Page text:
Liturgy for blessing of same sex couples begins use

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Episcopal News Service has the news on the first days of use of the liturgy for blessing same-sex couples’ relationships:

In the final debate before General Convention approved a provisional church liturgy to bless the lifelong relationships of same-gender couples, Episcopal Diocese of Chicago Deputy Ian Hallas, 22, spoke about his sister, Louisa, and her civil union.

ens_120312_TS_blessings-500x400.jpg“The love that she shares with her partner is unconditional and speaks to the ideal relationships all of us should strive to have,” he told the House of Deputies on July 10 in Indianapolis. “I often get asked by churchgoers and nonchurchgoers why I am a part of this body. The reason I return is for my sister. I seek to assure that she not only has the same rites as myself but also the same privileges.”

The new rite, “The Witnessing and Blessing of a Lifelong Covenant,” was authorized for use with diocesan episcopal permission beginning Dec. 2, the first Sunday of Advent.

The blessing liturgy is authorized only with the permission of the diocesan bishop, and clergy can decline to preside at a blessing ceremony. Resolution A049 specified that bishops, particularly in dioceses located in civil jurisdictions where same-gender marriages, civil unions or domestic partnerships are legal, could provide a “generous pastoral response” and that bishops could adapt the liturgical materials to meet church members’ needs.

In the months since General Convention approved use of the liturgy, bishops throughout the church have issued pastoral letters outlining the policies for their dioceses. (more here)

From Facebook re: The Rt. Rev. Douglas John Fisher, newly consecrated bishop of the Diocese of Western Massachusetts:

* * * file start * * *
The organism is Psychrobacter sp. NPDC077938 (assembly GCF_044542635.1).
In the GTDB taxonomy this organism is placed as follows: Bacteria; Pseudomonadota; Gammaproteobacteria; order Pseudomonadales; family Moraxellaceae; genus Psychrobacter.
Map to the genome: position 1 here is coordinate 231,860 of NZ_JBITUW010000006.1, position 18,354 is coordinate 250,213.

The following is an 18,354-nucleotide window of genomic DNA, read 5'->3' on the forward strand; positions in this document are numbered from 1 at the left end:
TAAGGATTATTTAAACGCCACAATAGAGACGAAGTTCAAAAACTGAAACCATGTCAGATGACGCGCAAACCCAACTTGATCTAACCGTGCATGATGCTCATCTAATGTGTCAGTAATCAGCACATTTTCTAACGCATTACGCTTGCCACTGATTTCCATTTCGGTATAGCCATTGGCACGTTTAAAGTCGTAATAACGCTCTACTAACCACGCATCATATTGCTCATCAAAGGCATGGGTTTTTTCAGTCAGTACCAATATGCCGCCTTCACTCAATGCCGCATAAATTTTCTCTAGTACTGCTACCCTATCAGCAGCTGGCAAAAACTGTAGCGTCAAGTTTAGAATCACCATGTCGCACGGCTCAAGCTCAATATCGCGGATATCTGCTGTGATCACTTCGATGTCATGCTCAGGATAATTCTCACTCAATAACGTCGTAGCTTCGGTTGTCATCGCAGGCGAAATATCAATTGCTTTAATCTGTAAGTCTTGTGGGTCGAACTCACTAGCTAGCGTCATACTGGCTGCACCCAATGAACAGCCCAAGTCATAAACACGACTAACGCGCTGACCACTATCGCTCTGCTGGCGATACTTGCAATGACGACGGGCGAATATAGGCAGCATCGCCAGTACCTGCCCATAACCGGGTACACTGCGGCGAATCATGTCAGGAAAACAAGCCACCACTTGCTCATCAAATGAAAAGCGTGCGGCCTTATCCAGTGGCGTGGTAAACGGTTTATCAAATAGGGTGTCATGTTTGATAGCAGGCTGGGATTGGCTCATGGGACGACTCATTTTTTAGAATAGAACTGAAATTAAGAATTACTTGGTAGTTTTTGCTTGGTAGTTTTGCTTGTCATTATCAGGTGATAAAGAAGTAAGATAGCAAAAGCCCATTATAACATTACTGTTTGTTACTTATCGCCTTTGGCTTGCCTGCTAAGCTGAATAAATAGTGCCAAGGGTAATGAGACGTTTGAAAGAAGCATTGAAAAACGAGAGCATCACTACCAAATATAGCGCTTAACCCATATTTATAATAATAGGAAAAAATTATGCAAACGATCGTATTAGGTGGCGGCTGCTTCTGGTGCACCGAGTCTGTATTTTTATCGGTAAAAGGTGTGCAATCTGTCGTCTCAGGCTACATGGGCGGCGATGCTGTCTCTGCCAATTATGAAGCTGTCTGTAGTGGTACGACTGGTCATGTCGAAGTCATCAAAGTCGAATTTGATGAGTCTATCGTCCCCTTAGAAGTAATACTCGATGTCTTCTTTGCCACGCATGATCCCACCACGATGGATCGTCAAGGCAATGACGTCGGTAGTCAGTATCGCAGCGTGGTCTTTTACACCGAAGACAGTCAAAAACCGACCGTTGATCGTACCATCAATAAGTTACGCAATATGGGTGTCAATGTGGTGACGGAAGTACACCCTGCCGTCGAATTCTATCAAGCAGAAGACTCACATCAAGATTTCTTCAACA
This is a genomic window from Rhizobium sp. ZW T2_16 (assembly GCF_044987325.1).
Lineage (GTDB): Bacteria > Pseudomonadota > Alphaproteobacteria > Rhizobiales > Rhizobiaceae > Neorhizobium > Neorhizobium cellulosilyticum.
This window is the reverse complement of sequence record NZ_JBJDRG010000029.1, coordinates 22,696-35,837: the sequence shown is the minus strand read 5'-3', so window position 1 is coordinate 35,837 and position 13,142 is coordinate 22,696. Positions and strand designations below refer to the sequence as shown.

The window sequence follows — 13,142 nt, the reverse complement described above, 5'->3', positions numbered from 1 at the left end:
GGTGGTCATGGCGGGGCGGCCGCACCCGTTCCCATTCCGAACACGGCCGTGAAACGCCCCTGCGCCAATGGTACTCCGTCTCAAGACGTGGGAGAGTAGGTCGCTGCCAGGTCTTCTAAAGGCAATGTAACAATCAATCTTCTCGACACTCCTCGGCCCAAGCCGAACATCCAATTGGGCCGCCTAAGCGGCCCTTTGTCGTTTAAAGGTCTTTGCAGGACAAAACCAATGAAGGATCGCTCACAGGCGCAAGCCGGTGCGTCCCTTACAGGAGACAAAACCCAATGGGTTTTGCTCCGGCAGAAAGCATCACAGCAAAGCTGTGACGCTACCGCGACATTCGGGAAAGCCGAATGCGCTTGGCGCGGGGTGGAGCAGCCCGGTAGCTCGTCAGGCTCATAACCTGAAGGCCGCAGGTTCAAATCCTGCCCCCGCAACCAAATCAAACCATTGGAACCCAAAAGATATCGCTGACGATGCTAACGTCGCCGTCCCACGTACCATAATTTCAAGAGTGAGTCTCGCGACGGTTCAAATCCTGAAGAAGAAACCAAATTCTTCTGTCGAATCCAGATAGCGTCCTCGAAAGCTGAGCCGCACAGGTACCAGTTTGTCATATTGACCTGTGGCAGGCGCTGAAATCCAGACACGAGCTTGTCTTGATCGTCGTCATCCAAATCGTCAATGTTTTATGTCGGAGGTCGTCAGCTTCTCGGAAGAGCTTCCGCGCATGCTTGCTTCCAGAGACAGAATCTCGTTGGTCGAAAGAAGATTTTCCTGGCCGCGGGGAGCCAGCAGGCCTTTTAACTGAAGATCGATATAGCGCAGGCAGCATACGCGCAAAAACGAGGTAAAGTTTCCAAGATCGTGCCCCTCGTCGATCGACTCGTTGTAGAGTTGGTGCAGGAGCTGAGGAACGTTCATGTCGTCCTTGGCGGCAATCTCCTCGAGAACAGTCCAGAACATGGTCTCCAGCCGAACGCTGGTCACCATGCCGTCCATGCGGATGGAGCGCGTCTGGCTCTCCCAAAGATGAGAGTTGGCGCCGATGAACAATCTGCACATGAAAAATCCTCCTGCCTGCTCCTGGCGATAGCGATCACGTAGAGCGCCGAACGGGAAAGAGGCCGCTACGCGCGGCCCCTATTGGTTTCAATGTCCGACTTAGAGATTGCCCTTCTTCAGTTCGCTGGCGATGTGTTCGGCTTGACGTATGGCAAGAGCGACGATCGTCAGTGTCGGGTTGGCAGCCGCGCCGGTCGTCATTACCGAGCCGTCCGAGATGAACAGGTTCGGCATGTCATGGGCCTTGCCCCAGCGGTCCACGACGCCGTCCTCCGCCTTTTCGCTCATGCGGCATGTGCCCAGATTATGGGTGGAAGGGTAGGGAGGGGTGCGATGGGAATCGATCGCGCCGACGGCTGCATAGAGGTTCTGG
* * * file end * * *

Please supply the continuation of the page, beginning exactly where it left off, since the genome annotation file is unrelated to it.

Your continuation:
Ordained on Saturday and on Sunday, officiated at his first blessing of a same-sex marriage with Rev Tanya R. Wallace at All Saints Church, South Hadley, MA. The blessing was one of three services that were celebrated in the Diocese on Sunday!

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Eric Bonetti
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Eric Bonetti

Hi Susan. I am very happy to see your comments, as I had a rather different reaction to the provisional liturgy for blessing same-gender relationships--and I say that in all sincerity, as one of the wonderful things about TEC is our willingness to embrace different experiences. My great hope for the church is that we will move away from the issues of the past few years and towards the decency, pluralism, and mutual support and encouragement that we have offered for so many years to so many persons.

- Eric Bonetti

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Susan S. Loomis
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Susan S. Loomis

I think the same sex marriage rite is far more beautiful and moving than the traditional marriage rite. I'd gladly use this service to bless my civil marriage. My personal preference would be to use this service for all marriages.

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Bobedgar3
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Bobedgar3

Until the Federal Goverment allows tax breaks and other benifits equal to "married couples" we're still falling a bit short of the mark: "... Love your neighbor as yourself ..." It is however a step in the "Rite" direction.

Bob Edgar (added by ~ed.)

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Eric Bonetti
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Eric Bonetti

I've vacillated on this, and finally settled (I hope!) on an ardent hope that TEC at all levels will advocate for marriage equality.

At the same time, particularly in areas where we are far from marriage equality in the eyes of the law, it is a wonderful step forward for the church to bless same-gender unions. If nothing else, the church's blessing moves couples from where they were 20 years ago, in which they were relegated to the shadowy backwaters of parish life, towards a full and loving role in the larger church. So, I'm all for blessing same-gender relationships, and hope that this will be a path towards greater inclusion and acceptance of all persons in the church.

And as I stated in an earlier posting, I truly believe that, as we become more welcoming of all persons, we will see TEC experience growth, both spiritually and in terms of size and resources. Let's keep going, shake off the dusty vestiges of being a quasi-state church, and make a difference in the lives of others!

Eric Bonetti

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Abiekaye
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Well said, Cynthia.

Adelaide Kent

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